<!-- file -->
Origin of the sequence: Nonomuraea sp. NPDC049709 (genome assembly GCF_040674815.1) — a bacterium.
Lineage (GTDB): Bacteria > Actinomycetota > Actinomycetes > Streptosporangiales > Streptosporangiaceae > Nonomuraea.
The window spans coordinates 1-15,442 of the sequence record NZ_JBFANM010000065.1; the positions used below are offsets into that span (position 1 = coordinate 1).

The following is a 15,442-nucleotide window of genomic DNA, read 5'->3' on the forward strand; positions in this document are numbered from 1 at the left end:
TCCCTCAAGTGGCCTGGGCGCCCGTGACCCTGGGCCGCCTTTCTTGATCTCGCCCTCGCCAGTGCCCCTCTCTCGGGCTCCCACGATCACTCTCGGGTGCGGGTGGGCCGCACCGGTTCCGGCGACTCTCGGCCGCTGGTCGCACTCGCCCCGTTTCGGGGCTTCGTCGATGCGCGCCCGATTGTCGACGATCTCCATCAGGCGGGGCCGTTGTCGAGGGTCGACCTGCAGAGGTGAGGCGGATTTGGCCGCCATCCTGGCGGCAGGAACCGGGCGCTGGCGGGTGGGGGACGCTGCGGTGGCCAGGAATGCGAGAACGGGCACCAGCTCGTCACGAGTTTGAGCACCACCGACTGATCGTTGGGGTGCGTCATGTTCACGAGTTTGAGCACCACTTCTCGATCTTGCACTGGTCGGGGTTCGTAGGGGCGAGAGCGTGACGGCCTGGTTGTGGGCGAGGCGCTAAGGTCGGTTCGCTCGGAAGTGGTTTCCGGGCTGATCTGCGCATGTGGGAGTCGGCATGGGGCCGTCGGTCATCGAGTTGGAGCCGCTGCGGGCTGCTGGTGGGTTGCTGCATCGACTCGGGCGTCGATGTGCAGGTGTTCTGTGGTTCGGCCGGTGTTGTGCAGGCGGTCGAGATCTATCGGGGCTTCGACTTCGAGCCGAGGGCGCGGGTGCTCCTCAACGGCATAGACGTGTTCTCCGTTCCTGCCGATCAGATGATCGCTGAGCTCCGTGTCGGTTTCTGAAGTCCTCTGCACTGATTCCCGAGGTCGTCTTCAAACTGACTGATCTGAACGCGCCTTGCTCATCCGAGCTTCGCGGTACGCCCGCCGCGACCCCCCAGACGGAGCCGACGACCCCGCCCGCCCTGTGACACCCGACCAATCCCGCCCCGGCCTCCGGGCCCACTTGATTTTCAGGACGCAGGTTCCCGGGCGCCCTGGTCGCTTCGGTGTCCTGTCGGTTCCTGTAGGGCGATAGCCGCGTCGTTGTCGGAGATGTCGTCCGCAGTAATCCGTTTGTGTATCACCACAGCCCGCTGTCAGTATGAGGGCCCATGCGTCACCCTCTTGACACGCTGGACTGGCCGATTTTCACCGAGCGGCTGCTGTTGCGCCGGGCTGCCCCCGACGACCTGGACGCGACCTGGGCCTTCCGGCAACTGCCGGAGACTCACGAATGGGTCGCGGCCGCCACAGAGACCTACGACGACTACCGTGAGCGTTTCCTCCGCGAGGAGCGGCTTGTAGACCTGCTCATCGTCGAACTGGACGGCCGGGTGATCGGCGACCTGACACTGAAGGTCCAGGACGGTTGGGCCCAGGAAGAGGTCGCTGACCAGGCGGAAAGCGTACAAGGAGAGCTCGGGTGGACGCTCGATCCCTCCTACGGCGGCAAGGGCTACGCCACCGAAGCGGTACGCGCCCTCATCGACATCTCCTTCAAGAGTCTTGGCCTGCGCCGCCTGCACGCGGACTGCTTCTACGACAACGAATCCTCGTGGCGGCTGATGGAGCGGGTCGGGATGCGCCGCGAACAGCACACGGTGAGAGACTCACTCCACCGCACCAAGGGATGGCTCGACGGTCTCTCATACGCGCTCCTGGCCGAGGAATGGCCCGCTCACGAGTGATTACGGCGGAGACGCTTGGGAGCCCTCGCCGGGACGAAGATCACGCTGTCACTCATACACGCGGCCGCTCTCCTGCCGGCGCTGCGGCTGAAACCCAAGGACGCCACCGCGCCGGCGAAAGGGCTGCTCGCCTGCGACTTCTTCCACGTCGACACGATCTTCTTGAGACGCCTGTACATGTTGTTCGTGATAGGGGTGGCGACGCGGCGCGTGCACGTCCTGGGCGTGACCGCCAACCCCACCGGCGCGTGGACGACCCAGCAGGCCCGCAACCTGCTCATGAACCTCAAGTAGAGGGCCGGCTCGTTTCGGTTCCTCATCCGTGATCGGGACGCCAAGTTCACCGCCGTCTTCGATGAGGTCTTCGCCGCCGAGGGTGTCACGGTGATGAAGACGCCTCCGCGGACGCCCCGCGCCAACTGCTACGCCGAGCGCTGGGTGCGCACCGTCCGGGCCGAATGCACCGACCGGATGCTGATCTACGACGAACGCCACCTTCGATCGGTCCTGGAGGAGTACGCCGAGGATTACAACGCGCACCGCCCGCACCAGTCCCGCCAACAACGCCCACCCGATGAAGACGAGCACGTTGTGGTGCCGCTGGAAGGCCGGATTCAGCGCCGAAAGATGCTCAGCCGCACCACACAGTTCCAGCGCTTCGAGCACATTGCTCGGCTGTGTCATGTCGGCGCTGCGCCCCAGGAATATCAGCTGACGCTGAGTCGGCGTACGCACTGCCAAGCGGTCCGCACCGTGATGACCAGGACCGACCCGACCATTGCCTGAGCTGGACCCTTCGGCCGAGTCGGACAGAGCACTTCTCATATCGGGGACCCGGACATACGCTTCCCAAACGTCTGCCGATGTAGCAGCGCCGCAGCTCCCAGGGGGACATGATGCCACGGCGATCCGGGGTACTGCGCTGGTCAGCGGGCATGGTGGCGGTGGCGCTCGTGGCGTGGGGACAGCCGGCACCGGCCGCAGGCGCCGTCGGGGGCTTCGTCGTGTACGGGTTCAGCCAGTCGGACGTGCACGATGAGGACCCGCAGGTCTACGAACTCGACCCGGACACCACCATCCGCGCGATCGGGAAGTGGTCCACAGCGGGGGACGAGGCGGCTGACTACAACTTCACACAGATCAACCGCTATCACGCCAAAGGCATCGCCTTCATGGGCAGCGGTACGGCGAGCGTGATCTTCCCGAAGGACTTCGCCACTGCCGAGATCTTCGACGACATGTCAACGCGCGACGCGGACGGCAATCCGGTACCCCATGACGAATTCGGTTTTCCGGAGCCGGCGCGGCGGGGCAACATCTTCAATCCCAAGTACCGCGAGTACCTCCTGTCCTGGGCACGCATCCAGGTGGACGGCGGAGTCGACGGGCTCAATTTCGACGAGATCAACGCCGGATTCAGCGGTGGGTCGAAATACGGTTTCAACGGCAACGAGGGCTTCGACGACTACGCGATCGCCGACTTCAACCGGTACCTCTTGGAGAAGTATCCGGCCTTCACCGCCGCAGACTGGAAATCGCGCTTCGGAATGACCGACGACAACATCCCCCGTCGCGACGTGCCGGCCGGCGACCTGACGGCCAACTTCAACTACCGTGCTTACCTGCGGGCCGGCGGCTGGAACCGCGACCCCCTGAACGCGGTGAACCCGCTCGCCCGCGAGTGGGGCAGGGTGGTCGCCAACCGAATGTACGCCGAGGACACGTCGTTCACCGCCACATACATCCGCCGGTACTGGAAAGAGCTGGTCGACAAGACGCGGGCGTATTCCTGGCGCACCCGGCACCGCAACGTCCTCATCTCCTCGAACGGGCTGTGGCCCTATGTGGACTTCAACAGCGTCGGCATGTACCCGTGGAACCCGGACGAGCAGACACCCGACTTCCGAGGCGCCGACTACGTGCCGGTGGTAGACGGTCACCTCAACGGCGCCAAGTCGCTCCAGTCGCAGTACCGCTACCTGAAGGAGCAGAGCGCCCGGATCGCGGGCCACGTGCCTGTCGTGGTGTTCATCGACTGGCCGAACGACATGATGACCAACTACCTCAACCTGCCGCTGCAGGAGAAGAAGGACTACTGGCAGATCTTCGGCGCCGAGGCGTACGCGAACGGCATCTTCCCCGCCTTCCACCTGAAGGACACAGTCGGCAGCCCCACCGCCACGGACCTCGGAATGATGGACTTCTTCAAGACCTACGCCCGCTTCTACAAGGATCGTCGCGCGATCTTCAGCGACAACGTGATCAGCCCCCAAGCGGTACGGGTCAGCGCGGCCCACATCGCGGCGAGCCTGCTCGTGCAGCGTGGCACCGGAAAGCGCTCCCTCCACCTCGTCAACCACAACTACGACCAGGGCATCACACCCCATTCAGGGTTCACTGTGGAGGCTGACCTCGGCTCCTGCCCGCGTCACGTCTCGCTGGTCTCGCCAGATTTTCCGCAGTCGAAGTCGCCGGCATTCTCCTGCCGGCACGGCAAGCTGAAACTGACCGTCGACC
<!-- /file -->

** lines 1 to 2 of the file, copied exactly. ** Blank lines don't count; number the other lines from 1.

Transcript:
Origin of the sequence: Nonomuraea sp. NPDC049709 (genome assembly GCF_040674815.1) — a bacterium.
Lineage (GTDB): Bacteria > Actinomycetota > Actinomycetes > Streptosporangiales > Streptosporangiaceae > Nonomuraea.